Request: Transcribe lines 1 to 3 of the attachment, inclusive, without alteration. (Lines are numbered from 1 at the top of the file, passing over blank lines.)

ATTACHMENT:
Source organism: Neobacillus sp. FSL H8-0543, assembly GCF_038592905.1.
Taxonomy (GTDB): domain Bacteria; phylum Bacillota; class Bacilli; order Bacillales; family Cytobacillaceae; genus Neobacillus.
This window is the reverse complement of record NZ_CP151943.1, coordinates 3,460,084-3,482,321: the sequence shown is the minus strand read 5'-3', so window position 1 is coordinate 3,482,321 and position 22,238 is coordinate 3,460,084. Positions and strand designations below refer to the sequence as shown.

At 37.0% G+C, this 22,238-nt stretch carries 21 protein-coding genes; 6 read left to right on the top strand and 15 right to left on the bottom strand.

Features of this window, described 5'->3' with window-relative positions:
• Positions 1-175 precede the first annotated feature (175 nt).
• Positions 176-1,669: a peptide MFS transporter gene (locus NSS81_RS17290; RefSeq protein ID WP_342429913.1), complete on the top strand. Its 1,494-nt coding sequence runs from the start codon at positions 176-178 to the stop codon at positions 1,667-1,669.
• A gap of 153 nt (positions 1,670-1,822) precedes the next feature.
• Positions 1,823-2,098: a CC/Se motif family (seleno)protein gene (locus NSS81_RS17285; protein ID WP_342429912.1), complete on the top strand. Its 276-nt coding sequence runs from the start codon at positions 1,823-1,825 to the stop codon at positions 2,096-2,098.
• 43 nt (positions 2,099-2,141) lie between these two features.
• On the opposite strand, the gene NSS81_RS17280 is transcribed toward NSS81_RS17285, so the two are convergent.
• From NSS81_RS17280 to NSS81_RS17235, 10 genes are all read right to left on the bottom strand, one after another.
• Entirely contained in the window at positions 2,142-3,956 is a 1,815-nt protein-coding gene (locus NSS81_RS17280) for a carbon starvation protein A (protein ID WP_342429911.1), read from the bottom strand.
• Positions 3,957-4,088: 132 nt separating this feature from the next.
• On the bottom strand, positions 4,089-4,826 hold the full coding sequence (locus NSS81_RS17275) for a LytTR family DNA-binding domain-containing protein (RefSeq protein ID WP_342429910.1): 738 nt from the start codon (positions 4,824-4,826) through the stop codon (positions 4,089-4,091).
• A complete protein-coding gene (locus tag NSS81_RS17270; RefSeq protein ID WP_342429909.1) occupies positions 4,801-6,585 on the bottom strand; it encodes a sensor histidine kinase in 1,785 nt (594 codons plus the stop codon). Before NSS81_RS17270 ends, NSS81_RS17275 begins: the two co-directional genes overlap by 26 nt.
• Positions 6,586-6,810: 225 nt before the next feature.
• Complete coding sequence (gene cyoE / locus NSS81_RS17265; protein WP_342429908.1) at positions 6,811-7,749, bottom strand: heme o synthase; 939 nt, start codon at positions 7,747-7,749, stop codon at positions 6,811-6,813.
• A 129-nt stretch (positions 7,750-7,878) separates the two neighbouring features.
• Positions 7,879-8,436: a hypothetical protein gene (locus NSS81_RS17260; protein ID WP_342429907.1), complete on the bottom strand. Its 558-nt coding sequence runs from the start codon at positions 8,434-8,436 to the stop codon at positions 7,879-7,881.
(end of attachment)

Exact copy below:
Source organism: Neobacillus sp. FSL H8-0543, assembly GCF_038592905.1.
Taxonomy (GTDB): domain Bacteria; phylum Bacillota; class Bacilli; order Bacillales; family Cytobacillaceae; genus Neobacillus.
This window is the reverse complement of record NZ_CP151943.1, coordinates 3,460,084-3,482,321: the sequence shown is the minus strand read 5'-3', so window position 1 is coordinate 3,482,321 and position 22,238 is coordinate 3,460,084. Positions and strand designations below refer to the sequence as shown.